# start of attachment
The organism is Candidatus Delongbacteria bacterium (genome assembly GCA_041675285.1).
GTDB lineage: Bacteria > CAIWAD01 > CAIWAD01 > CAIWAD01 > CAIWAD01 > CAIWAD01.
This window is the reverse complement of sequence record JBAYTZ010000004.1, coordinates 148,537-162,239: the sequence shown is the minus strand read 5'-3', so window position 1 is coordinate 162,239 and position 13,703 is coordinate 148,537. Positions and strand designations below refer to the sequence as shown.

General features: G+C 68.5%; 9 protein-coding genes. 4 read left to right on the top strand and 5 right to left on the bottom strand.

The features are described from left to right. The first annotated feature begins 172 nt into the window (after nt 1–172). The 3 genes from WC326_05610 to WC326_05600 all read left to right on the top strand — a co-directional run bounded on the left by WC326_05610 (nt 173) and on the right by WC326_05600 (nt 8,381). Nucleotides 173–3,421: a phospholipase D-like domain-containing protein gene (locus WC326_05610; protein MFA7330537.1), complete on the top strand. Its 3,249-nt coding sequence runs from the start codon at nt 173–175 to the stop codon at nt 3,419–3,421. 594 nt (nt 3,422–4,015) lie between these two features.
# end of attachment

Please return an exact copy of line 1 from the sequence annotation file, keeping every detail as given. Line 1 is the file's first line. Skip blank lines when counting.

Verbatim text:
The organism is Candidatus Delongbacteria bacterium (genome assembly GCA_041675285.1).